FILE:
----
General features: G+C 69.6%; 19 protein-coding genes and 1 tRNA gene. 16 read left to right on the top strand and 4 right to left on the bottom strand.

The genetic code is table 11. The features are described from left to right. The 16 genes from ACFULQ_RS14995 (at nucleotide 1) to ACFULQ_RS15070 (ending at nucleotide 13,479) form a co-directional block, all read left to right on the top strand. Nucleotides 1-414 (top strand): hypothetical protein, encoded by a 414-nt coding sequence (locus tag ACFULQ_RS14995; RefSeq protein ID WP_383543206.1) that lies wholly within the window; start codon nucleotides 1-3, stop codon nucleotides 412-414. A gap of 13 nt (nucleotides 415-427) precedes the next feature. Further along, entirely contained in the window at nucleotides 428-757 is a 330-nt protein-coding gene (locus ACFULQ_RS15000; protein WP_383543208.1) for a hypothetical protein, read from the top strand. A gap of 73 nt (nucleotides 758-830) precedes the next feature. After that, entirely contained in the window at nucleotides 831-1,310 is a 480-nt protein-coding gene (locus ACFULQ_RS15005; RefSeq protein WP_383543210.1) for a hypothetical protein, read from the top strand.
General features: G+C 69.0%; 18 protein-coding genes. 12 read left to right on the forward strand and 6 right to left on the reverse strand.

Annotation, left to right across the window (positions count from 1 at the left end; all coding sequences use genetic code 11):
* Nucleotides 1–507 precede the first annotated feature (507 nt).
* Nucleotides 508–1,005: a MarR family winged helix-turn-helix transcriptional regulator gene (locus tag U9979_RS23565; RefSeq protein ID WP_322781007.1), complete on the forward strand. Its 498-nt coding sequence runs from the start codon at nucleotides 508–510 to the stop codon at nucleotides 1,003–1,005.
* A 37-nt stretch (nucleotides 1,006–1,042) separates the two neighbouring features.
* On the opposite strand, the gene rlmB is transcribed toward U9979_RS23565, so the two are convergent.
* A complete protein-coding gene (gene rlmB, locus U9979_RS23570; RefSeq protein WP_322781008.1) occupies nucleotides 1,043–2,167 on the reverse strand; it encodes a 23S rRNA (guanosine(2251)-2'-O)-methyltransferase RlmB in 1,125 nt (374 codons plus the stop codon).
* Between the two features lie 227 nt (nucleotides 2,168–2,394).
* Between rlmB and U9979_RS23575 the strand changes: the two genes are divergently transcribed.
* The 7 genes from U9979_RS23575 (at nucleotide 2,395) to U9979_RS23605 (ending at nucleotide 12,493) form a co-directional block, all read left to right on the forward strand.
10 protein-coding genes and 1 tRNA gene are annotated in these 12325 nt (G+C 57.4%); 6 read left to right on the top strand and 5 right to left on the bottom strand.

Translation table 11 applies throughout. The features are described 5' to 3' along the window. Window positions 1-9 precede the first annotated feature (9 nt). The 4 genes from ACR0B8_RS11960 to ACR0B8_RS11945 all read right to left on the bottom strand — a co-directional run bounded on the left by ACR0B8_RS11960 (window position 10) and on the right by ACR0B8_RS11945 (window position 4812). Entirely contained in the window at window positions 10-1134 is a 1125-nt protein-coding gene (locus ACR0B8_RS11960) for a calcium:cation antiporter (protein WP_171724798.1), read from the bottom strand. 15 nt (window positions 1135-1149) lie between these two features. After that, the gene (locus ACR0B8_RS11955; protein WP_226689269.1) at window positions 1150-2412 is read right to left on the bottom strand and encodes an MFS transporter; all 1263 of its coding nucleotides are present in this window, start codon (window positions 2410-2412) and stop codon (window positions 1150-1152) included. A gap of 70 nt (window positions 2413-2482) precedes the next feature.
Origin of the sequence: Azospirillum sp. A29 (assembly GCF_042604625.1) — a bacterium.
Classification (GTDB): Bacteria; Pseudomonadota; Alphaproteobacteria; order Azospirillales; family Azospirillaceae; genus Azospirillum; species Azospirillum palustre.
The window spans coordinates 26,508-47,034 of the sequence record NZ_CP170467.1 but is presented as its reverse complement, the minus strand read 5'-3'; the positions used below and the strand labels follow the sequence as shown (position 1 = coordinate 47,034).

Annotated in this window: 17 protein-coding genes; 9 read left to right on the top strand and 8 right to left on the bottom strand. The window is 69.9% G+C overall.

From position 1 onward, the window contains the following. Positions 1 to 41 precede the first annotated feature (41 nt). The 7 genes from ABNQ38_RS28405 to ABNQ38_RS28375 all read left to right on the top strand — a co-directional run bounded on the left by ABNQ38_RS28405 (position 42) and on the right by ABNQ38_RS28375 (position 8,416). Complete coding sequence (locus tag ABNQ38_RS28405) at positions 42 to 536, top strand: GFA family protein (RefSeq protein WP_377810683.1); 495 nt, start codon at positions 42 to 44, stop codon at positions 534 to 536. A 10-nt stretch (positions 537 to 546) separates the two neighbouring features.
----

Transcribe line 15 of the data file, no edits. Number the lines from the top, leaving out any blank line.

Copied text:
Origin of the sequence: Azospirillum sp. A29 (assembly GCF_042604625.1) — a bacterium.